Are you prepared to give up all your privacy so that they can determine that you are not breaking any laws.

          reply to this | link to this | view in chronology ]

  • identicon
    test, 15 May 2019 @ 12:17pm

    NSA/CIA told CBSA to get his data. Canada doesn't know why or how but they know to do what their bosses tell them !

    reply to this | link to this | view in chronology ]

  • identicon
    Anonymous Coward, 15 May 2019 @ 12:28pm

    Worker for an international company for 20 years. Been through customs US and foreign a thousand times or more.

    The best advice is take as little with you as possible, especially books, magazines, and electronics.

    What you consider normal and benign some wacko custom agent somewhere will consider counter band.

    Books have psychology and culture; magazines have pictures, and electronics have it all with it all being bad.

    The wrong psychology, the wrong picture, or the wrong files in the middle east and off to jail you go.

    Jail being some tin roof building with you shackled to the floor with the good news being it only gets to be 120F or so in the summer outside.

    Inside it may reach 140F in the day.

    If you die so what: you are a criminal.

    Some other parts of the world almost as bad, especially Africa.

    reply to this | link to this | view in chronology ]

    • identicon
      Anonymous Coward, 15 May 2019 @ 3:03pm

      Re:

      I'm in the same boat; they still flagged me for having a bottle of water that I bought inside security and planned to toss before exiting security at the other end of my trip.

      So if they want to get you, they will. And the reasons for doing so cover pretty much everyone who flies.

      reply to this | link to this | view in chronology ]

  • identicon
    Anonymous Coward, 15 May 2019 @ 1:08pm

    Holy cow Batman, a Techdirt article I can agree with.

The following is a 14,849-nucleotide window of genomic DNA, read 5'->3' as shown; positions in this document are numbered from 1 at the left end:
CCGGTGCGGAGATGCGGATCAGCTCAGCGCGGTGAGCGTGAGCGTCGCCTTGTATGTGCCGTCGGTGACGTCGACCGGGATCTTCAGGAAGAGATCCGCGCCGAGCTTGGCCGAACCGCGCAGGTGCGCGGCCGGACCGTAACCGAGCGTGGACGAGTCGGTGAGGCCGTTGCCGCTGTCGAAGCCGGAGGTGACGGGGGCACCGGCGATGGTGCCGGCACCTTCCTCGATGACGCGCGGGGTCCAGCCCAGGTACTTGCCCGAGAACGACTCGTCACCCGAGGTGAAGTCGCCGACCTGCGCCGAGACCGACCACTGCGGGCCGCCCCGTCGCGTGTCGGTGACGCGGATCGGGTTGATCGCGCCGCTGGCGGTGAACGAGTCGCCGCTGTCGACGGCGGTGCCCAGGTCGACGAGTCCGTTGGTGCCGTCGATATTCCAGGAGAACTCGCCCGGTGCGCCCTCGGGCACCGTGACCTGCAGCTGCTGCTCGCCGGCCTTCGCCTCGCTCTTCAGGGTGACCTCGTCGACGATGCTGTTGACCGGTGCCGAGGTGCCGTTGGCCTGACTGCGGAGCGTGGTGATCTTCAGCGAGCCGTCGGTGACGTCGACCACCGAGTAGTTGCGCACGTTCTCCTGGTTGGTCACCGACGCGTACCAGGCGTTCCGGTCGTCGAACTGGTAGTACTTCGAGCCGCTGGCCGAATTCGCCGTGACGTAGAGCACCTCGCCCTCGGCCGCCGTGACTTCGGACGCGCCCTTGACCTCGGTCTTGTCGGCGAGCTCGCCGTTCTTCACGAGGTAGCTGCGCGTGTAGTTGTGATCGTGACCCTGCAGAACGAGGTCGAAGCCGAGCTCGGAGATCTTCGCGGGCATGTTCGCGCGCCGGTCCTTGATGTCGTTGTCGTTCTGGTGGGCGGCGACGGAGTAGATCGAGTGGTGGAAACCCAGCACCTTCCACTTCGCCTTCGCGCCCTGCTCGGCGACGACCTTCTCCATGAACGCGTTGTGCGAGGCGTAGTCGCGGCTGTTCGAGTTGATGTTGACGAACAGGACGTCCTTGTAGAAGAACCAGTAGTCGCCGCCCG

reply to this | link to this | view in chronology ]

  • identicon
    Anonymous Coward, 15 May 2019 @ 2:40pm

    When I used to have my online radio station and traveled the world broadcasting figure skating events from October to March, I always wiped my devices before entering Australia, Canada, or the USA, because of the invasive device search policies of those countriiez.

    With my phone it was matter of encrypt and reset. The decryption key is a random one that lost when the phone is reset. Rendering the data previously there unusable. Just encrypt, reset, and you are good to go.

    The right wiping tools will never have their use detected, so there was no way any evidence could ever be obtained for either an SoX prosecution 8n the USA or perverting the course of justice in Britain.

    Also,, as an Australian citizen, doing this in Australia, where my station was located, I was not subject to U.S prosecution even though I have American citizenship as well, since I was only subject to Australian laws when doing that on Australian soil.

    reply to this | link to this | view in chronology ]

    • identicon
      Anonymous Coward, 15 May 2019 @ 3:50pm

      Re:

      Kim Dotcom would like to have a word with you.

      reply to this | link to this | view in chronology ]

      • identicon
        Anonymous Coward, 15 May 2019 @ 4:34pm

        Re: Re:

        That is different. His servers were in the USA, so that did make him subject to USA laws.

        However, when was living in Australia, and running my station from there, I only recognized Australian and EU jurisdiction as my station was in Australia and the stream servers were in France.

        When I went to Malaysia to cover a figure skating event in 2003, I often ate at restaurants at the Melia Kuala Lumpur which was nearby the arena. Even though all Melia hotels are on a blacklist, under Helms Burton, because of their business dealings in Cuba, that did not apply to me because I used an Australian passport to enter and depart Malaysia and paid for my meals with Australian money. That made the prohibition on US citizens patronizing any restaurants in that hotel not applicable to me